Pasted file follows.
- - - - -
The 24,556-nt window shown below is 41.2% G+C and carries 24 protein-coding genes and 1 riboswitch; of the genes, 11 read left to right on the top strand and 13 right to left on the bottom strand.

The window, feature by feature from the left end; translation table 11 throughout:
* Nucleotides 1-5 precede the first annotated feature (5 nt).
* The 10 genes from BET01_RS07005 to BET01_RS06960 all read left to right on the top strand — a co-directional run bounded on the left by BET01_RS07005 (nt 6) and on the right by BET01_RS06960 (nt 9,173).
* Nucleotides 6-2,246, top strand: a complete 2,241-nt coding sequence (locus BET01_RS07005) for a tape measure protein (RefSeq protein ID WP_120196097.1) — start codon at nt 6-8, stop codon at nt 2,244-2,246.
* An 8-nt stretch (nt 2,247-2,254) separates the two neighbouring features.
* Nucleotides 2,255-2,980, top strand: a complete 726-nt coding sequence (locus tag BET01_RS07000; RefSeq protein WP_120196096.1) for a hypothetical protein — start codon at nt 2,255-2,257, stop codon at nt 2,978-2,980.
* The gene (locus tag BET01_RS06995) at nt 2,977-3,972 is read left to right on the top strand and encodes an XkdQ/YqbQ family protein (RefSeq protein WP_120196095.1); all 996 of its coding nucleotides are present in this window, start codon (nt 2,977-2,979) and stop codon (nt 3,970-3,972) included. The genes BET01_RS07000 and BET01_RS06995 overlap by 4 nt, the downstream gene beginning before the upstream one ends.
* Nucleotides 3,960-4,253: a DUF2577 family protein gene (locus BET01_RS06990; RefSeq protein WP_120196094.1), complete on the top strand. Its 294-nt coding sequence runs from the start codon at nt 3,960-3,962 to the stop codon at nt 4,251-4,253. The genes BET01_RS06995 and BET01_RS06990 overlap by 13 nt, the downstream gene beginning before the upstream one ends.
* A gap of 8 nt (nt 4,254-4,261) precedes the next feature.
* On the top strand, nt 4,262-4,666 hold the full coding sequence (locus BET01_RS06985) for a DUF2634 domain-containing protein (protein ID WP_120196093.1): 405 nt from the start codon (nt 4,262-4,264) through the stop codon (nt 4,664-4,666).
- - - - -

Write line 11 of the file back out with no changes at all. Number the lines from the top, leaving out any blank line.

* On the top strand, nt 4,262-4,666 hold the full coding sequence (locus BET01_RS06985) for a DUF2634 domain-containing protein (protein ID WP_120196093.1): 405 nt from the start codon (nt 4,262-4,264) through the stop codon (nt 4,664-4,666).